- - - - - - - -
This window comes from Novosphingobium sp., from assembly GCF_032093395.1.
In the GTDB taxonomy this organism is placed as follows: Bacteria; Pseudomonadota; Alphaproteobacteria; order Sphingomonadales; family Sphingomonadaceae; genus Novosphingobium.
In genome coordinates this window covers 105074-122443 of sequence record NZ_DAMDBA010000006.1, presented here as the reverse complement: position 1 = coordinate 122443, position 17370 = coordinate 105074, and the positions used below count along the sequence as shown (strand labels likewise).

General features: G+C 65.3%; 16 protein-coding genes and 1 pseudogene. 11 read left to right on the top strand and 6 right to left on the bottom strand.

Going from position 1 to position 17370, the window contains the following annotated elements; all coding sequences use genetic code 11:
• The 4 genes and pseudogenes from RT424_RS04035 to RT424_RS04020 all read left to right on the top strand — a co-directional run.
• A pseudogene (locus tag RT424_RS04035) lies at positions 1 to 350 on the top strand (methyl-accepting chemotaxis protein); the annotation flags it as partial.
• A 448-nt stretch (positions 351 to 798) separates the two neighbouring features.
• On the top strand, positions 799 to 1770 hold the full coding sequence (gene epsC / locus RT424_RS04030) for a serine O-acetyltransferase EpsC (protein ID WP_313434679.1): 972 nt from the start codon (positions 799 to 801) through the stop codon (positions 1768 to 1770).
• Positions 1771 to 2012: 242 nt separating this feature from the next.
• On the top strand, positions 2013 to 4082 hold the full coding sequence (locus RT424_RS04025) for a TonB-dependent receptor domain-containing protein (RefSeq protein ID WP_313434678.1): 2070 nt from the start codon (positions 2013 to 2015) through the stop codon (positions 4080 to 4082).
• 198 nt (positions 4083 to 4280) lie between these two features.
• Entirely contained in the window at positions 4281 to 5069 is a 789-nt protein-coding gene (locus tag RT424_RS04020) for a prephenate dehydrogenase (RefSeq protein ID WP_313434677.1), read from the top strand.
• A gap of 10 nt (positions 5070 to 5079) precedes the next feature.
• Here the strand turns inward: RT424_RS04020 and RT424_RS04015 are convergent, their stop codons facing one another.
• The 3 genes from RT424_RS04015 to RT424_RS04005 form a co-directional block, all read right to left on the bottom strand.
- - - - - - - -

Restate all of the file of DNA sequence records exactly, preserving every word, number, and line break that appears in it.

This window comes from Novosphingobium sp., from assembly GCF_032093395.1.
In the GTDB taxonomy this organism is placed as follows: Bacteria; Pseudomonadota; Alphaproteobacteria; order Sphingomonadales; family Sphingomonadaceae; genus Novosphingobium.
In genome coordinates this window covers 105074-122443 of sequence record NZ_DAMDBA010000006.1, presented here as the reverse complement: position 1 = coordinate 122443, position 17370 = coordinate 105074, and the positions used below count along the sequence as shown (strand labels likewise).

General features: G+C 65.3%; 16 protein-coding genes and 1 pseudogene. 11 read left to right on the top strand and 6 right to left on the bottom strand.

Going from position 1 to position 17370, the window contains the following annotated elements; all coding sequences use genetic code 11:
• The 4 genes and pseudogenes from RT424_RS04035 to RT424_RS04020 all read left to right on the top strand — a co-directional run.
• A pseudogene (locus tag RT424_RS04035) lies at positions 1 to 350 on the top strand (methyl-accepting chemotaxis protein); the annotation flags it as partial.
• A 448-nt stretch (positions 351 to 798) separates the two neighbouring features.
• On the top strand, positions 799 to 1770 hold the full coding sequence (gene epsC / locus RT424_RS04030) for a serine O-acetyltransferase EpsC (protein ID WP_313434679.1): 972 nt from the start codon (positions 799 to 801) through the stop codon (positions 1768 to 1770).
• Positions 1771 to 2012: 242 nt separating this feature from the next.
• On the top strand, positions 2013 to 4082 hold the full coding sequence (locus RT424_RS04025) for a TonB-dependent receptor domain-containing protein (RefSeq protein ID WP_313434678.1): 2070 nt from the start codon (positions 2013 to 2015) through the stop codon (positions 4080 to 4082).
• 198 nt (positions 4083 to 4280) lie between these two features.
• Entirely contained in the window at positions 4281 to 5069 is a 789-nt protein-coding gene (locus tag RT424_RS04020) for a prephenate dehydrogenase (RefSeq protein ID WP_313434677.1), read from the top strand.
• A gap of 10 nt (positions 5070 to 5079) precedes the next feature.
• Here the strand turns inward: RT424_RS04020 and RT424_RS04015 are convergent, their stop codons facing one another.
• The 3 genes from RT424_RS04015 to RT424_RS04005 form a co-directional block, all read right to left on the bottom strand.